By Robert Basinger, PA-C
May is the American Academy of Dermatology’s Skin Cancer Awareness Month, and with sunnier weather already upon us in New York, it is the perfect time to think about the health of your skin. Like other cancers, skin cancer is an abnormal growth of cells. It usually develops on areas of the skin exposed over time to damaging rays from the sun. Individuals with light skin who sunburn easily have a higher risk, but skin cancer can affect people of all skin types.
There are three cancers dermatologists look for during full-body exams:
In addition, dermatologists look for premalignant growths known as actinic keratoses (AKs).
If left untreated, AKs have the potential to develop into squamous cell carcinomas.
If detected early, all skin cancers are highly treatable. However, the American Academy of Dermatology has some alarming statistics:
For patients with a lot of moles and sun damage (like me), monitoring skin changes over time is virtually impossible. And for “high risk” patients with family or personal histories of skin cancer, close monitoring is critical. Fortunately, there is an exciting new technology that we are launching at Spring Street Dermatology to supplement full-body skin exams: FotoFinder.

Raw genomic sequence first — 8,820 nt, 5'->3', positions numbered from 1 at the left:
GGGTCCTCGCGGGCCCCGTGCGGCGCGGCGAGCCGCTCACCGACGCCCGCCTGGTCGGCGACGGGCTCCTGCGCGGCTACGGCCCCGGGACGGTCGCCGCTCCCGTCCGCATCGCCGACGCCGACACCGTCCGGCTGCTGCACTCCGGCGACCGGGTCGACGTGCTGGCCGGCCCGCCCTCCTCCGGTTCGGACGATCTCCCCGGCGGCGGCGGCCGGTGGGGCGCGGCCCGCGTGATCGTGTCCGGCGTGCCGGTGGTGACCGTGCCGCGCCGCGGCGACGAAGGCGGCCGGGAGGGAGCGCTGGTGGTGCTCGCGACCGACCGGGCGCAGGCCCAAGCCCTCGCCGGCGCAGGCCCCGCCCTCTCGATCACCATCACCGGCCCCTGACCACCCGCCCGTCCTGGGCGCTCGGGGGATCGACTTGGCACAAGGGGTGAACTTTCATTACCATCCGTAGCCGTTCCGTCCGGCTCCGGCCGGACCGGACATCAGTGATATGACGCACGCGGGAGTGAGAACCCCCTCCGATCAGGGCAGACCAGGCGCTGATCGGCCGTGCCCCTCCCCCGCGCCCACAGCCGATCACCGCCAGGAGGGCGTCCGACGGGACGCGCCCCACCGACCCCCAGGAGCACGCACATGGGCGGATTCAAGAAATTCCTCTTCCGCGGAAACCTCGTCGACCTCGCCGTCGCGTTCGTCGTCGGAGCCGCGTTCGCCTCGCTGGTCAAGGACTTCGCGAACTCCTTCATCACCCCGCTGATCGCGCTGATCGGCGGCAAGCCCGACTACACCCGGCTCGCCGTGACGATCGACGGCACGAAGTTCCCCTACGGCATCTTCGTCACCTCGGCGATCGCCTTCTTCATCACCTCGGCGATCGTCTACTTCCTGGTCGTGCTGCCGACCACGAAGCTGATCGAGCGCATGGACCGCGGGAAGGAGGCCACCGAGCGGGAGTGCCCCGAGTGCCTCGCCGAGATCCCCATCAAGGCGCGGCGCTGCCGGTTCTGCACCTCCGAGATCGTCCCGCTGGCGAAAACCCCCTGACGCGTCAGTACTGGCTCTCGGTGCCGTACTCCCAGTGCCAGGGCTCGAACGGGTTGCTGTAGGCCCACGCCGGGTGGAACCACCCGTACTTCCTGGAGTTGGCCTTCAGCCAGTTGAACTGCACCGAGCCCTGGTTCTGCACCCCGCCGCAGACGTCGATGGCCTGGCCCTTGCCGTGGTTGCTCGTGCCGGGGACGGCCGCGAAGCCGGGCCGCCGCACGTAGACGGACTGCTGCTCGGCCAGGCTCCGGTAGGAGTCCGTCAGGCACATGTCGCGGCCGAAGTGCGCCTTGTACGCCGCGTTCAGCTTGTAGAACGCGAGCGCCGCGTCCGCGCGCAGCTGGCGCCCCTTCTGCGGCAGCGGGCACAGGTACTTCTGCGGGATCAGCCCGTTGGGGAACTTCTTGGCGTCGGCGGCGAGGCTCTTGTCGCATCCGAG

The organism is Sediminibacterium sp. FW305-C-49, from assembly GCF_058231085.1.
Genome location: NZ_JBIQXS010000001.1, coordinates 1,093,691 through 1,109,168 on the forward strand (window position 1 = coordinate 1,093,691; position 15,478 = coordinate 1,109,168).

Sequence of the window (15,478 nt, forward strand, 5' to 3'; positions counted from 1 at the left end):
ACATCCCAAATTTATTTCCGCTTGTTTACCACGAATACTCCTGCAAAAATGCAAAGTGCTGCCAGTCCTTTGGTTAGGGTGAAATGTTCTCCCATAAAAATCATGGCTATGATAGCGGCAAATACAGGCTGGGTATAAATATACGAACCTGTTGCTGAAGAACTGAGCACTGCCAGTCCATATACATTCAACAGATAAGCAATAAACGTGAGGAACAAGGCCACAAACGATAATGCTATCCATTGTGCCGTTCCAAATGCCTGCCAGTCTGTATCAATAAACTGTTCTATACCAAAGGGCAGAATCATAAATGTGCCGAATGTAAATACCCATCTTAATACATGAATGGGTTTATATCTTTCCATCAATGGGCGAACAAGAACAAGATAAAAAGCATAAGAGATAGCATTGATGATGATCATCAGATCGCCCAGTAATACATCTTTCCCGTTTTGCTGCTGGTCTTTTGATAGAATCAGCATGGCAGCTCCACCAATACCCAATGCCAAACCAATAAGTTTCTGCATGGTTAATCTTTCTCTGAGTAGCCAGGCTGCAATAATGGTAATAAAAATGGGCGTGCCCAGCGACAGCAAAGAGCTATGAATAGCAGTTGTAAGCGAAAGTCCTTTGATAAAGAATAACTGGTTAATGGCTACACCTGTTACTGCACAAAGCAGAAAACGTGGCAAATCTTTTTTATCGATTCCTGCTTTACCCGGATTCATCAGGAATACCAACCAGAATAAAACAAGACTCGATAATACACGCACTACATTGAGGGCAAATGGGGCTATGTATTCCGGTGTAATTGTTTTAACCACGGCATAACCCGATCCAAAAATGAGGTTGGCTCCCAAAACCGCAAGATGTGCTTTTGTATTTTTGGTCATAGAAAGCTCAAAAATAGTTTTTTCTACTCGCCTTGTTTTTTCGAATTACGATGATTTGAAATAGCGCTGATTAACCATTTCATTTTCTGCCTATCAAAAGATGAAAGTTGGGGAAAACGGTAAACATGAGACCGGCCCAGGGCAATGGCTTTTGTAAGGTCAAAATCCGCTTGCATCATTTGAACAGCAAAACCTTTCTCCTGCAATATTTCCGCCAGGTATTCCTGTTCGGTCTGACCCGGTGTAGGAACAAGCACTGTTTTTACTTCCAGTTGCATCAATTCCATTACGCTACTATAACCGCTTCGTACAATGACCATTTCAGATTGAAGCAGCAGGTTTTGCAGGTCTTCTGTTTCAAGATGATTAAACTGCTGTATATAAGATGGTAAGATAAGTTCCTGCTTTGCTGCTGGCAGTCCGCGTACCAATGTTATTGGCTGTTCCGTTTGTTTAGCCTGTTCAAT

FotoFinder is a whole-body photography program that takes high-resolution images of the body, head to toe, in 20 different positions. In addition, suspicious moles are marked and documented using a dermatoscope that creates highly magnified images. Baseline images are then compared with follow-up images, taken six months to a year later. The software is able to detect microscopic changes that can be analyzed by our dermatologists and reviewed in subsequent full-body skin exams.
A diagnosis of skin cancer is never news anyone wants to hear. FotoFinder uses cutting edge technology to detect subtle changes at their very earliest stages, minimizing the risk of developing into more dangerous skin cancers down the road.
For more information about FotoFinder, please contact Spring Street Dermatology at (212) 431- 4749.
For more information on Skin Cancer Awareness Month, visit: